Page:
Vocal Health Part 2: The Ear
I started this little series on Vocal Health Last week. Hopefully you can go back and read it if you have the chance. I wanted to expound on a couple more things that I’ve been reminded recently that are imperative to the singer.
Today we are gonna talk about the ears. As any non-newbie could probably tell you on some level, the ears are a very important part of any musicians “arsenal,” if you will. In fact, I would guess that a large part of the reason that people sing off key is that they really just don’t know that they are not singing in tune (just a guess, not verified or anything). They don’t hear themselves, which means they can’t tell that they need to adjust or that they are pushing too much.
I too ran into this problem myself at our conference two weekends ago. I found myself on stage in front of our band; two blaring electric guitar monitors, an unshielded drum set, and speakers that were turned up to the max. I don’t normally sing like this though. Our normal Sunday band is usually an acoustic, an electric drum set, a couple keyboards that you can barely hear through the system, and maybe 2 other singers, not 6.
I kept asking the engineer to crank my vocals in the monitors so that I wouldn’t start pushing, but it was of no use. The vocals were at max, and there was no consolation to this problem. I went on to sing my heart out, with a few resulting problems.
1. I am sure that I sang out of tune more than a couple times. I literally couldn’t hear a note I was singing. You know when you can feel the vibration while singing, so at least there’s that. Not even that. I was singing loudly (not on purpose) and there was nothing I could do, in all honestly.
2. When it was quiet, and it was time to lead the songs that I was leading, my voice was toast. Just done, burned, and ready to be put away. I often attribute anything that comes out of these moments as a gift from God, because there is no way that I contributed anything personally to this.
3. Almost two weeks later my voice is still sore, tired, dehydrated (my fault still), and still a bit cranky with me.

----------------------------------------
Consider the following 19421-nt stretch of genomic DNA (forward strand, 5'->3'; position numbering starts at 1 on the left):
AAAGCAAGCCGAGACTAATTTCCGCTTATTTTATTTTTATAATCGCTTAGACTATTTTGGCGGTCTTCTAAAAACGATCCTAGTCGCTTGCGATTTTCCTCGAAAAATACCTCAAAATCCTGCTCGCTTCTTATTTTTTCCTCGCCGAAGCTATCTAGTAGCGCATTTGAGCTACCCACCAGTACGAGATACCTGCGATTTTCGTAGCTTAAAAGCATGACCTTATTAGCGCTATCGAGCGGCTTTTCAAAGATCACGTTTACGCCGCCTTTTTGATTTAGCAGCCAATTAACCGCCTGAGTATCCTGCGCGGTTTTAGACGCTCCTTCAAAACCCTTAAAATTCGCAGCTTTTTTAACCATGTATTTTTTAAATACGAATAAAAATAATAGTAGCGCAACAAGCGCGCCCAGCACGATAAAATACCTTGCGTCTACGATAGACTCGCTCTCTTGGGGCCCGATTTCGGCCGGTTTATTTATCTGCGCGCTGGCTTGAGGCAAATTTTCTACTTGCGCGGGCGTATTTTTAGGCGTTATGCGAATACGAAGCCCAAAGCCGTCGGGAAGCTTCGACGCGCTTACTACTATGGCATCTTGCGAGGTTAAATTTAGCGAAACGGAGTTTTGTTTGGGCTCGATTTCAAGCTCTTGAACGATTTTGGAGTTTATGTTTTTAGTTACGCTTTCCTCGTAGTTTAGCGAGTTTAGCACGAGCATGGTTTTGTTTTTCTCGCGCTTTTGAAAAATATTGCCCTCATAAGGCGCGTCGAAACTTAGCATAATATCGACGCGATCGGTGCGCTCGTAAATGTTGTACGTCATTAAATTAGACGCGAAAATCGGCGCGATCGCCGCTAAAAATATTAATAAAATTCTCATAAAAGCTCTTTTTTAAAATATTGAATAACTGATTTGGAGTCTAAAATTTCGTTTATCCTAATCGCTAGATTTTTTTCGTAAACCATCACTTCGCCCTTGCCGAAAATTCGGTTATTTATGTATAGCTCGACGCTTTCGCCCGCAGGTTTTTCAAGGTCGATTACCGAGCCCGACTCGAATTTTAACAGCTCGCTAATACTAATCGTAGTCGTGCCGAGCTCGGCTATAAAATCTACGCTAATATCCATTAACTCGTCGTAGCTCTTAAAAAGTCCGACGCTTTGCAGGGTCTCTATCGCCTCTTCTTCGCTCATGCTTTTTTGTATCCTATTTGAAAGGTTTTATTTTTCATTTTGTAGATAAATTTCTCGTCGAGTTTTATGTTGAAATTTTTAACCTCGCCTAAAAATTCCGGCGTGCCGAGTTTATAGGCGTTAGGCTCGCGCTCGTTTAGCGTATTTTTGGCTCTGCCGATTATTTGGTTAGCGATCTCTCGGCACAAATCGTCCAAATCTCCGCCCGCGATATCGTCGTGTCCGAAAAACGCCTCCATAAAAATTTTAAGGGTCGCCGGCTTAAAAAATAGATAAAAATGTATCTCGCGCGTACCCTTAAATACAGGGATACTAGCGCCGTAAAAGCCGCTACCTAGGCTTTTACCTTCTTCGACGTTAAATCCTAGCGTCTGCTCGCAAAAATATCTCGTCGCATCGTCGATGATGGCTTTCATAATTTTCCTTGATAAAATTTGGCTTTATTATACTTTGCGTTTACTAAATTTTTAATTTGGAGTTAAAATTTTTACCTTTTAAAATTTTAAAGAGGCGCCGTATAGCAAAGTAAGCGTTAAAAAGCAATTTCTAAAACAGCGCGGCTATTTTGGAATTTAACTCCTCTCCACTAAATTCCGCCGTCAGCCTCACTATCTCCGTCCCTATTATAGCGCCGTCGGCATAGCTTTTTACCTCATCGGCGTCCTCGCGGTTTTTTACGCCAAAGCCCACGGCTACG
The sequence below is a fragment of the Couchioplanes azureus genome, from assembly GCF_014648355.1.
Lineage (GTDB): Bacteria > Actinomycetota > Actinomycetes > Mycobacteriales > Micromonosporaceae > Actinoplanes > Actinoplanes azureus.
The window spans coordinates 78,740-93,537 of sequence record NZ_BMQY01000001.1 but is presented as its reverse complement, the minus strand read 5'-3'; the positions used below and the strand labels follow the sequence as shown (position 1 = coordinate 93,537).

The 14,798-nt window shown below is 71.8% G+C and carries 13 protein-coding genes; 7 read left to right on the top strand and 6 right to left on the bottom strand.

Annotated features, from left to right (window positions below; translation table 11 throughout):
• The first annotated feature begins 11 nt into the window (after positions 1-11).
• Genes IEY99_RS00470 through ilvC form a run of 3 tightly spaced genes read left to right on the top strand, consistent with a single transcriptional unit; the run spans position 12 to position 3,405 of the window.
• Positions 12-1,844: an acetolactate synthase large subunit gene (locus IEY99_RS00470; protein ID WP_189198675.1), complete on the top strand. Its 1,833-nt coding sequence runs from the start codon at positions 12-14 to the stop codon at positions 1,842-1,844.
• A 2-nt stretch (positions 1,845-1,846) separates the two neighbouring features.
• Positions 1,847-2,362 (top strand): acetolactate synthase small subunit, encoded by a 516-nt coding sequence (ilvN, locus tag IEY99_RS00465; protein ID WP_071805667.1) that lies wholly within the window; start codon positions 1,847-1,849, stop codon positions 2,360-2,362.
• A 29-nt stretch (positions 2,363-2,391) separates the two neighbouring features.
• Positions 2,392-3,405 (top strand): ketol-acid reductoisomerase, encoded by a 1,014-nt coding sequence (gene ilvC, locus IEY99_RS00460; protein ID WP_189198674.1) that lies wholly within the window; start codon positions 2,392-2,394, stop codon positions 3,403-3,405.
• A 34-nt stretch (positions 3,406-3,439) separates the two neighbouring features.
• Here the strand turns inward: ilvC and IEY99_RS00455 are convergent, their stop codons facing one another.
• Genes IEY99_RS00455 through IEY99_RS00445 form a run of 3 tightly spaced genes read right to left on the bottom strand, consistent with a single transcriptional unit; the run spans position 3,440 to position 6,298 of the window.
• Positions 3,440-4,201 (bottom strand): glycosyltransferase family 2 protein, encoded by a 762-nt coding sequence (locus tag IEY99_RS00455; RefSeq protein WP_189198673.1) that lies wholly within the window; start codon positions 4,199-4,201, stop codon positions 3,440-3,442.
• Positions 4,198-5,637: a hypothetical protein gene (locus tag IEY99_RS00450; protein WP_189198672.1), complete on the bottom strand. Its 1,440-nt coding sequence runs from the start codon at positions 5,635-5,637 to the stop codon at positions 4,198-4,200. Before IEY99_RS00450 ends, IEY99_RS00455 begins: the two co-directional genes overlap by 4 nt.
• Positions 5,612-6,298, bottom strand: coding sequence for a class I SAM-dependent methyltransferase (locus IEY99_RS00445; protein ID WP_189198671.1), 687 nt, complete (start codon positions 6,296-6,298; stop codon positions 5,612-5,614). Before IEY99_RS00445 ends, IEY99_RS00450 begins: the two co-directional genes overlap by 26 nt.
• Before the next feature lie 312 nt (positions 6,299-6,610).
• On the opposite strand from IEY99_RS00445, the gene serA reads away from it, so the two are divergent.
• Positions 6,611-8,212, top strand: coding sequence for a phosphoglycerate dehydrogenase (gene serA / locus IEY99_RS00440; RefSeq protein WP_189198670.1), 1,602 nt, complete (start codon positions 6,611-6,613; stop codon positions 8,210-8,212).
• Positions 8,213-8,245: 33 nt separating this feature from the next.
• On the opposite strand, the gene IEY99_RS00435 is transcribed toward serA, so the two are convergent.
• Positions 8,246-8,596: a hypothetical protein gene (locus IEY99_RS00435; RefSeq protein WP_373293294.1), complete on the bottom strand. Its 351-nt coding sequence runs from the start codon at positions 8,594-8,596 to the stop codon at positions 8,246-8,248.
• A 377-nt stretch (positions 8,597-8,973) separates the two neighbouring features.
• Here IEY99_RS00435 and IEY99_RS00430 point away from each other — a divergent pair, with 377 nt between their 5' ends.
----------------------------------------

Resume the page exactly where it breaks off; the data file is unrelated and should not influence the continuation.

What I needed? In-ear monitors, or a button that turned everyone with electricity down… waaaaaaaaay down. Hahaha. Honestly though. There is almost no way to sing well, or correctly when you can’t hear yourself at all.
So, for those of you who find yourself on an over-volumed stage, do yourself a favor; turn it down, get ear plugs, or in-ear monitors. And what ever you do, do not persist to push your voice out. I guarantee that even if you feel like you’re not singing loud when you can’t hear yourself, you are.
Singers who don’t know any better will just keep doing that week after week, conference after conference, concert after concert. You will not only lose your voice over and over, but you can and will eventually do great damage to your vocal chords. This is damage that only lasers can fix, if they can. I’ve read of some of our favorite artists having to have these surgeries. These problems bring people out of the music world into another area of service because their voice can no longer handle the strain they’ve caused it to endure for years and years. But let’s be clear, years and years is a gift from God. Most singers won’t last a year if they treat their voice like this. I have witnessed many singers burn them selves out like this. And those that don’t burn themselves out usually build this permanently “raspy” sound. That’s not natural, and that’s not edgy or cool. That’s called mis-management.
Do yourself a favor, turn it down, stop pushing, and/or get yourself some in-ears if you can afford it. In any case, take care of the gift you’ve been given, and steward it wisely. You’re body’s on loan, try to take care of it!
We’ll bring you more about the voice soon. Is there something specific that you want to know about or that you have a question for? Hit us up in the comment section below!
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